Wild Yoga

yoga and thought from Theo Wildcroft

(In)frequently Asked Questions

What can yoga do for me?

Mostly people come to yoga because they want a low-impact stretch in a safe environment where the teacher really cares and they might get to try something new and explore a few new ideas. Some move on after a term or so, to whatever looks fun next. Some stay. Those that stay find something more – a welcoming community, a non-judgemental space to explore their connection to something more than mundane life, or a practice that helps moderate stress and anxiety, or manage a long-term physical condition.

In the longer term, yoga will gently demand change from you: the regular practice of tuning in with your deeper, quieter self is rare in our world today. The deeper you go, the less you are able to hide from yourself. In the stillness we find the courage and motivation to be the people we really want to be. You start out by learning to trust me. The real practice is learning to trust yourself.

Do I have to be super bendy to come to a class?

Not at all! There’s a lot of photos of extreme yoga poses out there, because contortions look cool. Yoga classes are more into equilibrium than flexibility: just the right amount of strength, balance, bendiness, fitness and calm for you. Being bendy won’t make it easier in class, because you’ll be working on getting stronger, instead of more flexible.

More importantly, there shouldn’t be any competition, and no way to do ‘better’ or ‘worse’ than anyone else. Your yoga class should be one of those times where you don’t have anything to prove.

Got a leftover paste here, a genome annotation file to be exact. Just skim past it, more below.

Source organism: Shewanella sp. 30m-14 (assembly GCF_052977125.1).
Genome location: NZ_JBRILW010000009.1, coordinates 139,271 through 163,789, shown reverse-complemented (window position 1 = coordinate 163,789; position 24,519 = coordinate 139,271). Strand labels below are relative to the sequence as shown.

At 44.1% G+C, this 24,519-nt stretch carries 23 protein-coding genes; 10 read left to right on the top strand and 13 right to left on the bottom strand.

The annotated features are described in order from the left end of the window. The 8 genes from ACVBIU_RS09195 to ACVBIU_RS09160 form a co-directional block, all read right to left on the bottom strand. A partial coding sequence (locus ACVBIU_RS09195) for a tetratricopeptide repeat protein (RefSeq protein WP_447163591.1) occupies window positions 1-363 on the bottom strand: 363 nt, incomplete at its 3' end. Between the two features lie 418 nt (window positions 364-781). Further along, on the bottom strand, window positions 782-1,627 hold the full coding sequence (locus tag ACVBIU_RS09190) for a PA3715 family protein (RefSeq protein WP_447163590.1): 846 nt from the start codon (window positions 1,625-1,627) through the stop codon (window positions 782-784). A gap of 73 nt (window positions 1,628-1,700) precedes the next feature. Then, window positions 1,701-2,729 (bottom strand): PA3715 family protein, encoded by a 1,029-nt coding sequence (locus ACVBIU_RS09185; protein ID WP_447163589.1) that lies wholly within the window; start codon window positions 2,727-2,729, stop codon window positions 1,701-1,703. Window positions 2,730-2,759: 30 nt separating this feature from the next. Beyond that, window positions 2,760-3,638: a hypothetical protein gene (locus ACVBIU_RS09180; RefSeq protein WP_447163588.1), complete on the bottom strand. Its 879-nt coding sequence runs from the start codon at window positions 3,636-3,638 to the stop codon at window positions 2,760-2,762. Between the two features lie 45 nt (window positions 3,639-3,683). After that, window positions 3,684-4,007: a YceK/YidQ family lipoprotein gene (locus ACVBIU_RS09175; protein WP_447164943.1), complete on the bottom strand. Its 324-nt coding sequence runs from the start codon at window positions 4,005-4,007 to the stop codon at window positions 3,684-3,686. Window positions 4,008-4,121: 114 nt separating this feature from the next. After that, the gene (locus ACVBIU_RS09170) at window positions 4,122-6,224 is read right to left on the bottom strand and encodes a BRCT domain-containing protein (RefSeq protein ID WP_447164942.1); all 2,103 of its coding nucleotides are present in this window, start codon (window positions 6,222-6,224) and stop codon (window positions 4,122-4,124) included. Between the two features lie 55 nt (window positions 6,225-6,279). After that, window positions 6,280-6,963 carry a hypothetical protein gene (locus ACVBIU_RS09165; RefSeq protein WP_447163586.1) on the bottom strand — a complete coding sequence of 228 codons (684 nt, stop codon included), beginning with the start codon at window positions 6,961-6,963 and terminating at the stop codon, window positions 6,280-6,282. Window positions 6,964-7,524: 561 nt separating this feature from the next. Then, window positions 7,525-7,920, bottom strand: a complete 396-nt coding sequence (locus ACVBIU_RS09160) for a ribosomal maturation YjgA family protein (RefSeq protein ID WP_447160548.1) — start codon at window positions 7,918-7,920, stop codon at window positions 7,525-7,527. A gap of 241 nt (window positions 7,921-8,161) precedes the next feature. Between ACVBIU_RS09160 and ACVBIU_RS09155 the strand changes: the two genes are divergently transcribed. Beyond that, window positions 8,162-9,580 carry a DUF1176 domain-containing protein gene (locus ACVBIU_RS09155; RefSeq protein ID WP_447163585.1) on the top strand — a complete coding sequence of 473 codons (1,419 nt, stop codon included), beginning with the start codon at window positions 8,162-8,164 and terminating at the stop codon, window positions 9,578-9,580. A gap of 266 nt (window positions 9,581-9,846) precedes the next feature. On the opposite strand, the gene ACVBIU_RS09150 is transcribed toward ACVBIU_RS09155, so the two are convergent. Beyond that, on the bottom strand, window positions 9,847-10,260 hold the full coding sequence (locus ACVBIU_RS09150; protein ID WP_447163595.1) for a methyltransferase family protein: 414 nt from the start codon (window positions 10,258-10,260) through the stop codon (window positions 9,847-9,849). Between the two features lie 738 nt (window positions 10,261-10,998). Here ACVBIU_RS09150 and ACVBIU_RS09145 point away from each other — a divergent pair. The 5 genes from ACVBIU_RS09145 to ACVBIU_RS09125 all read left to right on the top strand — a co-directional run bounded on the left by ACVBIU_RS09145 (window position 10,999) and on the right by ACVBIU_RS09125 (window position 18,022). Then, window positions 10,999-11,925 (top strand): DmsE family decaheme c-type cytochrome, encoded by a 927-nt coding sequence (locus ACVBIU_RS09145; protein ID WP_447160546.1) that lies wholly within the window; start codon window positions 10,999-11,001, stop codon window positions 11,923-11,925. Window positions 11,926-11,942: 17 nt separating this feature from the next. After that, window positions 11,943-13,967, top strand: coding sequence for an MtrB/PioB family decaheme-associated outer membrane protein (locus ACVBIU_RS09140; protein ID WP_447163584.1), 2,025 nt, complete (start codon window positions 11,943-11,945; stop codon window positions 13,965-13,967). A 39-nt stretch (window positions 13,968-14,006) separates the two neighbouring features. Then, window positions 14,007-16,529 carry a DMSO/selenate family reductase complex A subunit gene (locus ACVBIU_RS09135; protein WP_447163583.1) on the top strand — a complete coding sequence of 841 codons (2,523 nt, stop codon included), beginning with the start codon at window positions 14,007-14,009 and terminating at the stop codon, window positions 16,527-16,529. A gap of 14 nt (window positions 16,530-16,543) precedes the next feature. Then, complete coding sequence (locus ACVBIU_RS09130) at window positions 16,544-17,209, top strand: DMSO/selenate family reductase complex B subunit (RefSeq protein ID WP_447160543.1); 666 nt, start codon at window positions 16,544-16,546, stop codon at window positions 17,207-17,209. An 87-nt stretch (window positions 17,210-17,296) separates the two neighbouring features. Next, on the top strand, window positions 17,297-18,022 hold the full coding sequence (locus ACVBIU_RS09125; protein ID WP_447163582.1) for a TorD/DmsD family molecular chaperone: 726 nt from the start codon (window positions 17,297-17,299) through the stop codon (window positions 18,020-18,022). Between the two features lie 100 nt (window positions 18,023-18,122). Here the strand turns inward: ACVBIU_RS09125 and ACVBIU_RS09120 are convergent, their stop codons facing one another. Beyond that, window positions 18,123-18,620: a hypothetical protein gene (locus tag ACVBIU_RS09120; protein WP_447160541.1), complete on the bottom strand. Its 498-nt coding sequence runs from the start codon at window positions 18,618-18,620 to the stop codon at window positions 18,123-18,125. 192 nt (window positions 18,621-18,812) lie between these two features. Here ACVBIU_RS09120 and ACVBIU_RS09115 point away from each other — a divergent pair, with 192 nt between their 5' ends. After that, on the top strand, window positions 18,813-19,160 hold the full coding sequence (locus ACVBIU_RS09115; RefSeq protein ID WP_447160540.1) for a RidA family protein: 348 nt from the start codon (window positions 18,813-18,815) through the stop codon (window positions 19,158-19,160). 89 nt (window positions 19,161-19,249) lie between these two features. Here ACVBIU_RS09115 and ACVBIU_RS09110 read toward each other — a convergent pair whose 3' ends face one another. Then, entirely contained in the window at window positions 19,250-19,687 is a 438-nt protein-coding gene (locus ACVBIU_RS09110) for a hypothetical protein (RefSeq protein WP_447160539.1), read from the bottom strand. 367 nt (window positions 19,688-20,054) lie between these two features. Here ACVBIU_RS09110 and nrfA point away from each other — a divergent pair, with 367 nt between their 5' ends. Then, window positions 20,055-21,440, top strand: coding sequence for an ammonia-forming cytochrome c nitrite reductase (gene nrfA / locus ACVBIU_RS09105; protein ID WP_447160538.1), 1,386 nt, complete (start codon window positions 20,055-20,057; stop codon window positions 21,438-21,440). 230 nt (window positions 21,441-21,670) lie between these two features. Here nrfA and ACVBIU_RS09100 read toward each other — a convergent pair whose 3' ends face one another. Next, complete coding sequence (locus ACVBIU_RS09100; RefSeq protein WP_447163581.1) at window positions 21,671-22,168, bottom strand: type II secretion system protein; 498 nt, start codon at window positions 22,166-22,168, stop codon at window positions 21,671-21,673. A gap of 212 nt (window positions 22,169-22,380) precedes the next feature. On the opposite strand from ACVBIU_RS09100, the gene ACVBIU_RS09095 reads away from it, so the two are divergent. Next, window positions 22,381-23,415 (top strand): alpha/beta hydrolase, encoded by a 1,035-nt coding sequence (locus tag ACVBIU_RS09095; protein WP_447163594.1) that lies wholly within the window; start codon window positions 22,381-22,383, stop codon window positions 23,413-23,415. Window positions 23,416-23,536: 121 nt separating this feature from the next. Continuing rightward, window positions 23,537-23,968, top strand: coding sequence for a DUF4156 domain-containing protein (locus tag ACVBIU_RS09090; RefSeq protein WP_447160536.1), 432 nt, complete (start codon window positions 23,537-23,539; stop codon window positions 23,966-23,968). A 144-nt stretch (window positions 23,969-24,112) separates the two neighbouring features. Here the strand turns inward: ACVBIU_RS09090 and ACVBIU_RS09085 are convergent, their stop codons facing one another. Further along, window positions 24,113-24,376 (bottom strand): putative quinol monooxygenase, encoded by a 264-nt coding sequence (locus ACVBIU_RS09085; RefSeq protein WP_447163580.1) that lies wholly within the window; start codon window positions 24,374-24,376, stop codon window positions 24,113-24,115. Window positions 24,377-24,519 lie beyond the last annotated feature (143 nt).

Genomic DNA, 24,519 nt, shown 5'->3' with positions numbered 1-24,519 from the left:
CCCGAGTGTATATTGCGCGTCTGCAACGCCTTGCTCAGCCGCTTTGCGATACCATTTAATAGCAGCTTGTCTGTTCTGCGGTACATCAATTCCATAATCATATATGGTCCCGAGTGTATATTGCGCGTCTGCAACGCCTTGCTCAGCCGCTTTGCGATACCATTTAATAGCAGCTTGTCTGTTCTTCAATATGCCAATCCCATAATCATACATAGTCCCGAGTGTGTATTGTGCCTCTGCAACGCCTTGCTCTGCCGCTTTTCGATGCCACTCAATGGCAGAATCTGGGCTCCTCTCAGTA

Will yoga make me fit?

There’s a lot of different ways to do yoga. Yoga can be high or low impact, more or less adventurous. It’s a good idea to know what kind of yoga you’re signing up for. My classes are responsive to the students who come, but they’re not a tough workout. If you’re looking to lose a lot of weight, you’re going to want to do something else as well as yoga, but the yoga will help with whatever you choose.

So the way I teach yoga will probably not make you super-fit, but it definitely can make your fitness more sustainable. It might be more useful to think of yoga as the practice that helps you run better, swim longer and walk happier!

Will yoga make me healthier?

Some research has shown yoga may have remarkable benefits in reducing physical and mental stress; and can help maintain bone density and flexibility as we get older. Yoga also promotes mindfulness, which can help us make better choices and responses in daily life. But yoga won’t make you live forever – it focuses on your quality of life, rather than its length. There’s no real way of knowing yoga will work for you until you try it for a term or so.

Do I have to be spiritual? Is yoga at odds with my religion?

Many people find that from time to time the stillness and self-inquiry of yogic practice naturally opens them to a feeling of reverence or devotion to something. They might see that as their God or gods; or Life or universal love, or just feel a sense of wonder at the intricate beauty of an atheist/animist universe. It depends what you come in with. Yoga practitioners do share a belief that your own heart is a deep source of wisdom. If you’re comfortable occasionally hearing about the spirituality of other people in an environment of non-judgement and without evangelism, you’ll be fine.


Can you be a scientific, rational sceptic and still enjoy yoga?